In volatile markets, traders can benefit from large jumps in asset prices, if they can be turned into opportunities. Gaps are areas on a chart where the price of a stock (or another financial instrument) moves sharply up or down, with little or no trading in between. As a result, the asset's chart shows a gap in the normal price pattern. The enterprising trader can interpret and exploit these gaps for profit. This article will help you understand how and why gaps occur, and how you can use them to make profitable trades.
- Gaps are spaces on a chart that emerge when the price of the financial instrument significantly changes with little or no trading in-between.
- Gaps occur unexpectedly as the perceived value of the investment changes, due to underlying fundamental or technical factors.
- Gaps are classified as breakaway, exhaustion, common, or continuation, based on when they occur in a price pattern and what they signal.
Gaps occur because of underlying fundamental or technical factors. For example, if a company's earnings are much higher than expected, the company's stock may gap up the next day. This means the stock price opened higher than it closed the day before, thereby leaving a gap. In the forex market, it is not uncommon for a report to generate so much buzz that it widens the bid and ask spread to a point where a significant gap can be seen. Similarly, a stock breaking a new high in the current session may open higher in the next session, thus gapping up for technical reasons.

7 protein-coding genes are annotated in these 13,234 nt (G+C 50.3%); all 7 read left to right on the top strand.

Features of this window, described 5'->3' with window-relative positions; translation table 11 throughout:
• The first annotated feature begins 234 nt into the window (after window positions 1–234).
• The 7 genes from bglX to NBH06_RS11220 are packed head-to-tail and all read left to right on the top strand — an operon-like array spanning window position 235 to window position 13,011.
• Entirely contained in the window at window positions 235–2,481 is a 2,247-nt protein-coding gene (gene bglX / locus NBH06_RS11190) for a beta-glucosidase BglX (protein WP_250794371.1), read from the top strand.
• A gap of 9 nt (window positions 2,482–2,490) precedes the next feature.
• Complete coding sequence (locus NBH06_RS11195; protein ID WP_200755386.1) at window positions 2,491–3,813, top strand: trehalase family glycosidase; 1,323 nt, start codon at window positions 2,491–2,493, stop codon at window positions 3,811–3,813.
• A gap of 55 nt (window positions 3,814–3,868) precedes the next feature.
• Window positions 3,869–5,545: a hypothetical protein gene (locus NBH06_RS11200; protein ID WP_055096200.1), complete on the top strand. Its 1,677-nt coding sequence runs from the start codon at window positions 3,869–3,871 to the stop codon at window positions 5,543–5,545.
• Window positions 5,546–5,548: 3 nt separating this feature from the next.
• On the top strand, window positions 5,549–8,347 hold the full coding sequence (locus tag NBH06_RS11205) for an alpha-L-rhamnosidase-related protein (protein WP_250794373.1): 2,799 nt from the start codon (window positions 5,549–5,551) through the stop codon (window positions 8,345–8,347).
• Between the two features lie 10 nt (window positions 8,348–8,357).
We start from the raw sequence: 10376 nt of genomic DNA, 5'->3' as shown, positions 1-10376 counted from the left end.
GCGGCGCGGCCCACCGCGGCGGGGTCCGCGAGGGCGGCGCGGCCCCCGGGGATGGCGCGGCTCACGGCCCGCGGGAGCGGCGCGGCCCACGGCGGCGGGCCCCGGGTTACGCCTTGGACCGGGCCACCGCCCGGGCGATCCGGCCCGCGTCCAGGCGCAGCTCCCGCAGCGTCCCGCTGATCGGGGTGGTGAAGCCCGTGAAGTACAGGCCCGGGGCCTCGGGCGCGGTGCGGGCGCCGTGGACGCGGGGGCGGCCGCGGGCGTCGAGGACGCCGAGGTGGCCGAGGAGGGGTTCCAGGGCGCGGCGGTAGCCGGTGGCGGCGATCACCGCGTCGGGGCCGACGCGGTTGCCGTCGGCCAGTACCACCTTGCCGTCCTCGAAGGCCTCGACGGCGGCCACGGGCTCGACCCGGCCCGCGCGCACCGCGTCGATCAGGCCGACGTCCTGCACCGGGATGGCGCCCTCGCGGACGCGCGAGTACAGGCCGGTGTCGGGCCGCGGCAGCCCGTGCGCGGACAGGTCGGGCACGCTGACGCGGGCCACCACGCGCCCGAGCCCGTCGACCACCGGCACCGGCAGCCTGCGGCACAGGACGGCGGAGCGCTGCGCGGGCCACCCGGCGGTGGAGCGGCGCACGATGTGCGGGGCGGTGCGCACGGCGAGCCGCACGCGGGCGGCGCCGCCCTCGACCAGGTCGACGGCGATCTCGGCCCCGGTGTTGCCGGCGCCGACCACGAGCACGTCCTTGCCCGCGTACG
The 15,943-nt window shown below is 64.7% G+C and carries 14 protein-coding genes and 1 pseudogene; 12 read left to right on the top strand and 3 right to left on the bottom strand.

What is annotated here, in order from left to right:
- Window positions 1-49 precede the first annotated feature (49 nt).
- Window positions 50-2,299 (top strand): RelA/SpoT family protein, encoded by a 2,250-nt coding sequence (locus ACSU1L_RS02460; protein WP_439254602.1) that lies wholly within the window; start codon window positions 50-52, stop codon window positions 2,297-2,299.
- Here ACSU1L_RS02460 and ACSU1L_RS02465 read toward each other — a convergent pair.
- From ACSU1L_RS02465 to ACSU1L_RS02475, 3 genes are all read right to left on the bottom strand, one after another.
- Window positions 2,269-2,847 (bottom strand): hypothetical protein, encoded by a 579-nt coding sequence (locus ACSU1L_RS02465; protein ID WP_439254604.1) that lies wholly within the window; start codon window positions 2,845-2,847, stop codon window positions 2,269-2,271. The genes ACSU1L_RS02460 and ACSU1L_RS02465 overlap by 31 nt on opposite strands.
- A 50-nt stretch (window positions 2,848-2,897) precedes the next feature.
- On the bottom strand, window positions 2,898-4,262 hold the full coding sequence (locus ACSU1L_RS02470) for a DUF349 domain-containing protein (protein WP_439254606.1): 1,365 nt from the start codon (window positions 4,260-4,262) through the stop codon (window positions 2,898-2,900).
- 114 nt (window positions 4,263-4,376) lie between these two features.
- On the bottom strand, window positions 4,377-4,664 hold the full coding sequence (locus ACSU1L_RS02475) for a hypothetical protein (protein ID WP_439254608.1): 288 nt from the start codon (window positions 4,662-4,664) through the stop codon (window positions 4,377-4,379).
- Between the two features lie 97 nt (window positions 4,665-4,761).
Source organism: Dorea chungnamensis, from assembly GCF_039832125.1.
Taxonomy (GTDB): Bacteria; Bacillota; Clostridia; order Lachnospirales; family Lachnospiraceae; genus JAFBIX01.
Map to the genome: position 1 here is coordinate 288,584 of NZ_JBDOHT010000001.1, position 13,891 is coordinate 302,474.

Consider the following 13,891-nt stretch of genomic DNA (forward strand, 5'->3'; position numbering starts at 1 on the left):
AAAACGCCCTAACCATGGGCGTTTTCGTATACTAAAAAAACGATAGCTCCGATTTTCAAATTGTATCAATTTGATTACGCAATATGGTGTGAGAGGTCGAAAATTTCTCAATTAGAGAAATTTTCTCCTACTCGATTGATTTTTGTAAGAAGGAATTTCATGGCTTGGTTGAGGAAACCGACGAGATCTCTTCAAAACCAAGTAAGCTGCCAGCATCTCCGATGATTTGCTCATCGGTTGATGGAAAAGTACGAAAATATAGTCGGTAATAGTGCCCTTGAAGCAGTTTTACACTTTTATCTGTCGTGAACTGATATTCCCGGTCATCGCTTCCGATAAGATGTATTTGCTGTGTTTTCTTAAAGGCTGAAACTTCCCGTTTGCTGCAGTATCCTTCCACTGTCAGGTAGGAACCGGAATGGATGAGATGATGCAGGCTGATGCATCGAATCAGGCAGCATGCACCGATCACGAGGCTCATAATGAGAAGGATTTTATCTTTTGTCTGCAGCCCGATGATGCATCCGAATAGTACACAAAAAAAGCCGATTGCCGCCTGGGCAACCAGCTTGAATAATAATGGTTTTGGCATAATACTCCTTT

Gaps can be classified into four groups:
- Breakaway gaps occur at the end of a price pattern and signal the beginning of a new trend.
- Exhaustion gaps occur near the end of a price pattern and signal a final attempt to hit new highs or lows.
- Common gaps cannot be placed in a price pattern—they simply represent an area where the price has gapped.
- Continuation gaps, also known as runaway gaps, occur in the middle of a price pattern and signal a rush of buyers or sellers who share a common belief in the underlying stock's future direction.
To Fill or Not to Fill
When someone says a gap has been filled, that means the price has moved back to the original pre-gap level. These fills are quite common and occur because of the following:
- Irrational exuberance: The initial spike may have been overly optimistic or pessimistic, therefore inviting a correction.
- Technical resistance: When a price moves up or down sharply, it doesn't leave behind any support or resistance.
- Price Pattern: Price patterns are used to classify gaps and can tell you if a gap will be filled or not. Exhaustion gaps are typically the most likely to be filled because they signal the end of a price trend, while continuation and breakaway gaps are significantly less likely to be filled since they are used to confirm the direction of the current trend.
When gaps are filled within the same trading day on which they occur, this is referred to as fading. For example, let's say a company announces great earnings per share for this quarter and it gaps up at the open (meaning it opened significantly higher than its previous close). Now let's say, as the day progresses, people realize that the cash flow statement shows some weaknesses, so they start selling. Eventually, the price hits yesterday's close, and the gap is filled. Many day traders use this strategy during earnings season or at other times when irrational exuberance is at a high.
How to Play the Gaps
There are many ways to take advantage of these gaps, with a few strategies more popular than others. Some traders will buy when fundamental or technical factors favor a gap on the next trading day. For example, they'll buy a stock after hours when a positive earnings report is released, hoping for a gap up on the following trading day. Traders might also buy or sell into highly liquid or illiquid positions at the beginning of a price movement, hoping for a good fill and a continued trend. For example, they may buy a currency when it is gapping up very quickly on low liquidity and there is no significant resistance overhead.